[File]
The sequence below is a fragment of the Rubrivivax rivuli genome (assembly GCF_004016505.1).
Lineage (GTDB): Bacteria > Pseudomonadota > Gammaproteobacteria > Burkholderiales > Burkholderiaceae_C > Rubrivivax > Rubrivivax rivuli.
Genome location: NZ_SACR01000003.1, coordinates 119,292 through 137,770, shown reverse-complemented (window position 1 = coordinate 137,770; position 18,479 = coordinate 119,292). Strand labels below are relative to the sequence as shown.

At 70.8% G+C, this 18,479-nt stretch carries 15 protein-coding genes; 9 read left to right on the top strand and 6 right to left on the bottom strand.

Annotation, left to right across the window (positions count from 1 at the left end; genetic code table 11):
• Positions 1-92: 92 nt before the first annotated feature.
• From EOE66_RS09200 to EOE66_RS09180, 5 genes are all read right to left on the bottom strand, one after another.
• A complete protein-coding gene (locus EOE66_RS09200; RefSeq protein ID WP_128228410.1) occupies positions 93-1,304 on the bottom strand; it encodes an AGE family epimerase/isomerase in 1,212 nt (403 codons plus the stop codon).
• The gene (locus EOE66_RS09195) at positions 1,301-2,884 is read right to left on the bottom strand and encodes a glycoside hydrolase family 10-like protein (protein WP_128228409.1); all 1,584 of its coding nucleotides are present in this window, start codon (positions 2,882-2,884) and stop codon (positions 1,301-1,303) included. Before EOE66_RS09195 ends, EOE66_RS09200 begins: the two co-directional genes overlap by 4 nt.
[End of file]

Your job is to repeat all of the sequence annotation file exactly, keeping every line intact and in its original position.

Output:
The sequence below is a fragment of the Rubrivivax rivuli genome (assembly GCF_004016505.1).
Lineage (GTDB): Bacteria > Pseudomonadota > Gammaproteobacteria > Burkholderiales > Burkholderiaceae_C > Rubrivivax > Rubrivivax rivuli.
Genome location: NZ_SACR01000003.1, coordinates 119,292 through 137,770, shown reverse-complemented (window position 1 = coordinate 137,770; position 18,479 = coordinate 119,292). Strand labels below are relative to the sequence as shown.

At 70.8% G+C, this 18,479-nt stretch carries 15 protein-coding genes; 9 read left to right on the top strand and 6 right to left on the bottom strand.

Annotation, left to right across the window (positions count from 1 at the left end; genetic code table 11):
• Positions 1-92: 92 nt before the first annotated feature.
• From EOE66_RS09200 to EOE66_RS09180, 5 genes are all read right to left on the bottom strand, one after another.
• A complete protein-coding gene (locus EOE66_RS09200; RefSeq protein ID WP_128228410.1) occupies positions 93-1,304 on the bottom strand; it encodes an AGE family epimerase/isomerase in 1,212 nt (403 codons plus the stop codon).
• The gene (locus EOE66_RS09195) at positions 1,301-2,884 is read right to left on the bottom strand and encodes a glycoside hydrolase family 10-like protein (protein WP_128228409.1); all 1,584 of its coding nucleotides are present in this window, start codon (positions 2,882-2,884) and stop codon (positions 1,301-1,303) included. Before EOE66_RS09195 ends, EOE66_RS09200 begins: the two co-directional genes overlap by 4 nt.